Rated 5 out of 5 by from READ THIS BOOK This was one of those rare books that I didn't want to end. I was so engaged in the story that I didn't want to put it down and I wished it was longer. It was like a drug and I couldn't get enough. This book should be required reading in Canadian schools for three reasons. I believe it paints a great/horrific picture of WWI, it tells the story of the travisty that residential schools had on the native way of life, and it is a great work of literature. I also loved how this book ties into Boyden's follow up book, Through Black Spruce (which is also a great read).
Date published: 2011-01-31
Rated 5 out of 5 by from Beautiful I'm not a fan of war novels but this book has such a beautiful spiritual element of healing to it that it really moved me. Plus many elements of the book were new to me and so I also found I learned a lot by reading it. Overall, a very beautiful and touching book.
Date published: 2010-10-12
Rated 5 out of 5 by from This should be a mandatory read for all High School students Could hardly put it down. It's one of those very rare stories that touches something inside you, takes you there, let's you imagine you're right alongside Xavier and Elijah. Shakespeare was good, but our students should be reading novels like this, to learn from our history, to better understand some of the individuals who sacrificed themselves to serve our country. Yes, the novel could be considered graphic, I believe the story would not be the same without it, and in fact brings a much higher level of realism to the story, which many that simply gloss over or ignore the graphic nature of what happened simply can't acheive.
Date published: 2010-08-05
Rated 5 out of 5 by from Could not put down The characters in this book are magical. Such historical drama played out in a way you've never expected. I did not want the book to end and when it did, I went right into Through Black Spruce which was just as gripping. Such wonderful reading I recommend it to all my friends.
Date published: 2010-06-17
Rated 5 out of 5 by from One Hell of a Story A great book written through the eyes of two native people during the period of WW1. Gripping and unpredictable, will leave you wanting more. We follow the two characters as one deals with being an outsider in the battlefields of europe, while the other deals with the onslaught of European colonization in western Canada. You wont be able to put this one down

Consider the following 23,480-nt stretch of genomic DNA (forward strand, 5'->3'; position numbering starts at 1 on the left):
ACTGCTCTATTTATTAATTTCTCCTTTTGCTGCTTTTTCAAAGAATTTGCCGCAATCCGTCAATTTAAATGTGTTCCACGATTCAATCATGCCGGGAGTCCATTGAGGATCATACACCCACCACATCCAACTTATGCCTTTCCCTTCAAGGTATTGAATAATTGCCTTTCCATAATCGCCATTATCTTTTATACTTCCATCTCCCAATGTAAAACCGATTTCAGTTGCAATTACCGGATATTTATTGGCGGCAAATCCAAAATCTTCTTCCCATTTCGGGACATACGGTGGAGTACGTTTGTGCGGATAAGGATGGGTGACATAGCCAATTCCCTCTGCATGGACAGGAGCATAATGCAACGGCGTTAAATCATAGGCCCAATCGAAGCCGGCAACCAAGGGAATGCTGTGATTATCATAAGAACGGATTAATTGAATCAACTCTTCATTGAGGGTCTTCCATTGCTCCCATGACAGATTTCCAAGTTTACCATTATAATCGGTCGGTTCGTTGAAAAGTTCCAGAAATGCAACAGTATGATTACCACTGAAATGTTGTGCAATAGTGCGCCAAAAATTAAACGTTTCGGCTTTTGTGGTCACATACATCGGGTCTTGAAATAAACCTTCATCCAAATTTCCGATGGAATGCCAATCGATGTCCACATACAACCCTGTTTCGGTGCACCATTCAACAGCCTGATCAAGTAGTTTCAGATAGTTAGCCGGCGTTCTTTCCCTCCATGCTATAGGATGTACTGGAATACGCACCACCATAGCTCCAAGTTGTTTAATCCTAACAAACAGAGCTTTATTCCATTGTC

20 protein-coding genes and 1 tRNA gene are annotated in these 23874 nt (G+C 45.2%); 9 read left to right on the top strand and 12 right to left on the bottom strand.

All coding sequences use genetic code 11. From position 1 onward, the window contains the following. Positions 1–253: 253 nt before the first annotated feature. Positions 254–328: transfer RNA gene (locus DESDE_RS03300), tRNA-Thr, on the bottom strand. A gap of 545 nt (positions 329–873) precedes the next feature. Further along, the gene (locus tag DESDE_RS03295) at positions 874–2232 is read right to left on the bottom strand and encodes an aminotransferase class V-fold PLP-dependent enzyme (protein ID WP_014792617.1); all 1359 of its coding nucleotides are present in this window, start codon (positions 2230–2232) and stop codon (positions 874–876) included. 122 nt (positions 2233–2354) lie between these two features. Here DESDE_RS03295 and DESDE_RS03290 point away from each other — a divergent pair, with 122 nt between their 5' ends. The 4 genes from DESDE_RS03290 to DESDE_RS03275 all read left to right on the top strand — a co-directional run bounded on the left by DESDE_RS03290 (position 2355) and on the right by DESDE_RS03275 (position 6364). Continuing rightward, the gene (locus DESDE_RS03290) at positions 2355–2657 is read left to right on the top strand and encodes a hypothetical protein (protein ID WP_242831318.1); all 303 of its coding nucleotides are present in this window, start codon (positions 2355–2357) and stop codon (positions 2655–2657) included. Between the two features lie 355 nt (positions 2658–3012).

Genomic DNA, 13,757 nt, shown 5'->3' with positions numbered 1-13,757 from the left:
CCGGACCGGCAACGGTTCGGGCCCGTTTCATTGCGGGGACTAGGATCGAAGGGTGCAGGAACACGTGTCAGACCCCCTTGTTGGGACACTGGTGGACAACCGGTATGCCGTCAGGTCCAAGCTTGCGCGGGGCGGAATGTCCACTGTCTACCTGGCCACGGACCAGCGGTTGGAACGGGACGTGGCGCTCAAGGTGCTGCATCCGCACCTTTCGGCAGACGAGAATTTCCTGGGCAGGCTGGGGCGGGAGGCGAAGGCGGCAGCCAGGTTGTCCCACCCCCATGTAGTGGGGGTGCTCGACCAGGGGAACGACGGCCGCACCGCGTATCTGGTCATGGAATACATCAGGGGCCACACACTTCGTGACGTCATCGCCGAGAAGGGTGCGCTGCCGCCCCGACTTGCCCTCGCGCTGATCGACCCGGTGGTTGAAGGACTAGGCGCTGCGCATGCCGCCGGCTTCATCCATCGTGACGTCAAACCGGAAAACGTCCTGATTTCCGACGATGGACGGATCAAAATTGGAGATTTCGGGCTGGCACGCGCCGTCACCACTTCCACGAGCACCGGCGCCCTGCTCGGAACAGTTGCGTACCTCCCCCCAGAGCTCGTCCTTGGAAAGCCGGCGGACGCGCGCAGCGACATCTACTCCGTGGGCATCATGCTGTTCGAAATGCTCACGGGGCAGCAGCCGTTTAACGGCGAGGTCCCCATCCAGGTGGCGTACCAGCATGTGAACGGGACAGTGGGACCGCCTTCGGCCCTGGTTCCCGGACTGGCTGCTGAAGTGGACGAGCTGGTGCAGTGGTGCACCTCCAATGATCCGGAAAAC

Date published: 2010-04-02
Rated 4 out of 5 by from Absorbing I enjoyed thisnovel although there is a lot of disturbing subject matter. It made me think of the sacrifices all Canadians have made for our freedom. I would definitely recommend it.
Date published: 2010-02-25
Rated 5 out of 5 by from If only it were longer. Three Day Road is a story of two Cree boys (bush Cree, they clarify, not plains Cree) who join up to fight with the Canadians in World War I. The book is written as a retrospective – my favourite structure. I love it when you know the end, but you have to read the book to find out what led to it: how the characters got to their destinations. Niska, Xavier’s aunt, is an Ojibwe-Cree woman living alone, and off the land. In 1919 she receives word that Xavier, who she raised from childhood and who is her only surviving relative, is returning from France. She goes to the city to meet the train. On the three-day canoe journey home, with Xavier broken in mind and body, they unfold their stories to each other. There aren’t many characters in Three Day Road…or, more accurately, the three central figures are so intense, so absorbing, that the other people seem washed out by comparison. Xavier, Elijah, and Niska, their internal conflicts, their memories, and their actions, dominate the emotional landscape. Boyden has drawn them with impressive skill, using their voices carefully and consistently. Three Day Road is a glorious novel. There is a lot of pain in its pages, but the stories of trench warfare and the slow erosion of sanity and dignity are not what haunt my memory most clearly. What survives in my mind are images of the Northern Ontario forest, the glimpses into the traditional ways of the Cree, and, most important of all, the characters’ internal beauty.
Date published: 2009-11-12
Rated 5 out of 5 by from INCREDIBLE Three Day Road has left an indeligible mark on my heart and my soul. It left me wanting more.
Date published: 2009-11-06